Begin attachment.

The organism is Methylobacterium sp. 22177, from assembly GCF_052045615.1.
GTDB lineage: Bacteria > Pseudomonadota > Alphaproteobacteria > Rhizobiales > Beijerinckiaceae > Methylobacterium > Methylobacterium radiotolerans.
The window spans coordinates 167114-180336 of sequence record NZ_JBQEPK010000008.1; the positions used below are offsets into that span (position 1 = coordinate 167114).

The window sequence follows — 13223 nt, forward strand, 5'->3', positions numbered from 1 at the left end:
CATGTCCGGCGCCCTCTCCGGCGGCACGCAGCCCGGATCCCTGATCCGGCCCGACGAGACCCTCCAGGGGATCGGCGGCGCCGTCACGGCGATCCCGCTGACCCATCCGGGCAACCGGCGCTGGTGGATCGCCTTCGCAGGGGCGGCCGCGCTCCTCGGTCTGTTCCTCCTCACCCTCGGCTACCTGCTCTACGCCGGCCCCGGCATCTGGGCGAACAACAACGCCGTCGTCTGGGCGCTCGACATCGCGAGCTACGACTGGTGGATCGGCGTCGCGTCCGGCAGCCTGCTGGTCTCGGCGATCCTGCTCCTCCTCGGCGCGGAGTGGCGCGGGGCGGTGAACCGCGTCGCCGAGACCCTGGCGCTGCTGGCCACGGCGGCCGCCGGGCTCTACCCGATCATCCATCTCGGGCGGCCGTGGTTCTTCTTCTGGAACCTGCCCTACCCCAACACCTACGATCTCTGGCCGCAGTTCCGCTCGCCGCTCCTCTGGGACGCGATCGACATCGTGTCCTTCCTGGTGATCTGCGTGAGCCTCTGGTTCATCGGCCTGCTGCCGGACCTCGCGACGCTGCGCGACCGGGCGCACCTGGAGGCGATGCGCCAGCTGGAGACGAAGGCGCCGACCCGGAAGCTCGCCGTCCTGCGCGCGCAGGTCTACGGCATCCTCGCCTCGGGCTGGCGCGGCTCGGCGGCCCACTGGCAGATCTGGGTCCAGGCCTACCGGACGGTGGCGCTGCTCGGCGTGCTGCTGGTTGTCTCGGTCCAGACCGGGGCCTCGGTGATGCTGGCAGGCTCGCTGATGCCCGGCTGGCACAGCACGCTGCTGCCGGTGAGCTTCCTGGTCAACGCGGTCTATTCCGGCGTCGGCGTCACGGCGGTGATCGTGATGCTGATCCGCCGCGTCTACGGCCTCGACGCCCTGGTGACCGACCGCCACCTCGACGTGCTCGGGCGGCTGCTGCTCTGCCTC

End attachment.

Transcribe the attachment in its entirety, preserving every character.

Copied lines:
The organism is Methylobacterium sp. 22177, from assembly GCF_052045615.1.
GTDB lineage: Bacteria > Pseudomonadota > Alphaproteobacteria > Rhizobiales > Beijerinckiaceae > Methylobacterium > Methylobacterium radiotolerans.
The window spans coordinates 167114-180336 of sequence record NZ_JBQEPK010000008.1; the positions used below are offsets into that span (position 1 = coordinate 167114).

The window sequence follows — 13223 nt, forward strand, 5'->3', positions numbered from 1 at the left end:
CATGTCCGGCGCCCTCTCCGGCGGCACGCAGCCCGGATCCCTGATCCGGCCCGACGAGACCCTCCAGGGGATCGGCGGCGCCGTCACGGCGATCCCGCTGACCCATCCGGGCAACCGGCGCTGGTGGATCGCCTTCGCAGGGGCGGCCGCGCTCCTCGGTCTGTTCCTCCTCACCCTCGGCTACCTGCTCTACGCCGGCCCCGGCATCTGGGCGAACAACAACGCCGTCGTCTGGGCGCTCGACATCGCGAGCTACGACTGGTGGATCGGCGTCGCGTCCGGCAGCCTGCTGGTCTCGGCGATCCTGCTCCTCCTCGGCGCGGAGTGGCGCGGGGCGGTGAACCGCGTCGCCGAGACCCTGGCGCTGCTGGCCACGGCGGCCGCCGGGCTCTACCCGATCATCCATCTCGGGCGGCCGTGGTTCTTCTTCTGGAACCTGCCCTACCCCAACACCTACGATCTCTGGCCGCAGTTCCGCTCGCCGCTCCTCTGGGACGCGATCGACATCGTGTCCTTCCTGGTGATCTGCGTGAGCCTCTGGTTCATCGGCCTGCTGCCGGACCTCGCGACGCTGCGCGACCGGGCGCACCTGGAGGCGATGCGCCAGCTGGAGACGAAGGCGCCGACCCGGAAGCTCGCCGTCCTGCGCGCGCAGGTCTACGGCATCCTCGCCTCGGGCTGGCGCGGCTCGGCGGCCCACTGGCAGATCTGGGTCCAGGCCTACCGGACGGTGGCGCTGCTCGGCGTGCTGCTGGTTGTCTCGGTCCAGACCGGGGCCTCGGTGATGCTGGCAGGCTCGCTGATGCCCGGCTGGCACAGCACGCTGCTGCCGGTGAGCTTCCTGGTCAACGCGGTCTATTCCGGCGTCGGCGTCACGGCGGTGATCGTGATGCTGATCCGCCGCGTCTACGGCCTCGACGCCCTGGTGACCGACCGCCACCTCGACGTGCTCGGGCGGCTGCTGCTCTGCCTC